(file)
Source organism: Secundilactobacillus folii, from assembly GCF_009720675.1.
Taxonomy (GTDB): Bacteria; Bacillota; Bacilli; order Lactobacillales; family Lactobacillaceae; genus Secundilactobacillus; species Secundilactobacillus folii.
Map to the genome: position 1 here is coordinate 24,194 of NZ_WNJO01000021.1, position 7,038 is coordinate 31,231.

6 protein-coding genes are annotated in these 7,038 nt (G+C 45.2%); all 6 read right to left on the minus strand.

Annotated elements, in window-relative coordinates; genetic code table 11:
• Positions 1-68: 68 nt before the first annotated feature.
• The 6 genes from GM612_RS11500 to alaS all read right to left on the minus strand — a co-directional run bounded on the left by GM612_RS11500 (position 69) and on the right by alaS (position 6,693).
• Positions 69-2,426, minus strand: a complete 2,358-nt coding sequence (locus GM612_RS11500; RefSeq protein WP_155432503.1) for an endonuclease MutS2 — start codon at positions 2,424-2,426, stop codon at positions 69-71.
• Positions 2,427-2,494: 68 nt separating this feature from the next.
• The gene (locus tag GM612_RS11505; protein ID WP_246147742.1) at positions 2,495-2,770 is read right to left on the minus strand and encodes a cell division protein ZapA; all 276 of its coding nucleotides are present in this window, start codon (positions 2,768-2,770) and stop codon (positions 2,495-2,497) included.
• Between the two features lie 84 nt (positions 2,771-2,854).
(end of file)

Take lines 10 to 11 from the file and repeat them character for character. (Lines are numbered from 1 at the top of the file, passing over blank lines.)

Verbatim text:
• The gene (locus tag GM612_RS11505; protein ID WP_246147742.1) at positions 2,495-2,770 is read right to left on the minus strand and encodes a cell division protein ZapA; all 276 of its coding nucleotides are present in this window, start codon (positions 2,768-2,770) and stop codon (positions 2,495-2,497) included.
• Between the two features lie 84 nt (positions 2,771-2,854).